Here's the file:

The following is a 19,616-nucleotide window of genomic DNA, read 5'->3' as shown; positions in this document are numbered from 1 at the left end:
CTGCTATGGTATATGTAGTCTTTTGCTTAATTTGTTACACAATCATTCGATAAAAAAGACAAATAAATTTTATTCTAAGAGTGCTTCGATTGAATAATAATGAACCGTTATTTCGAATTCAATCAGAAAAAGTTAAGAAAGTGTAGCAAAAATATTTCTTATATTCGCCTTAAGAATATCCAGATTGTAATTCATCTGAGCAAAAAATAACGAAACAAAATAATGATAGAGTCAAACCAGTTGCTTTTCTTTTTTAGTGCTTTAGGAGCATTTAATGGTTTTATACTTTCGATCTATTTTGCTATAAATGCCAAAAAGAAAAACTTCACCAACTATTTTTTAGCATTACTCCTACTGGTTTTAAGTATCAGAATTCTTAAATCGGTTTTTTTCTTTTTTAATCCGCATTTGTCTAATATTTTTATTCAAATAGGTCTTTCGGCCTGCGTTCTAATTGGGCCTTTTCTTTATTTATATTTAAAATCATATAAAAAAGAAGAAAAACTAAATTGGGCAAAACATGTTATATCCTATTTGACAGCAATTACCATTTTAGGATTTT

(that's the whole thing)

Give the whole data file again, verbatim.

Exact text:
The following is a 19,616-nucleotide window of genomic DNA, read 5'->3' as shown; positions in this document are numbered from 1 at the left end:
CTGCTATGGTATATGTAGTCTTTTGCTTAATTTGTTACACAATCATTCGATAAAAAAGACAAATAAATTTTATTCTAAGAGTGCTTCGATTGAATAATAATGAACCGTTATTTCGAATTCAATCAGAAAAAGTTAAGAAAGTGTAGCAAAAATATTTCTTATATTCGCCTTAAGAATATCCAGATTGTAATTCATCTGAGCAAAAAATAACGAAACAAAATAATGATAGAGTCAAACCAGTTGCTTTTCTTTTTTAGTGCTTTAGGAGCATTTAATGGTTTTATACTTTCGATCTATTTTGCTATAAATGCCAAAAAGAAAAACTTCACCAACTATTTTTTAGCATTACTCCTACTGGTTTTAAGTATCAGAATTCTTAAATCGGTTTTTTTCTTTTTTAATCCGCATTTGTCTAATATTTTTATTCAAATAGGTCTTTCGGCCTGCGTTCTAATTGGGCCTTTTCTTTATTTATATTTAAAATCATATAAAAAAGAAGAAAAACTAAATTGGGCAAAACATGTTATATCCTATTTGACAGCAATTACCATTTTAGGATTTT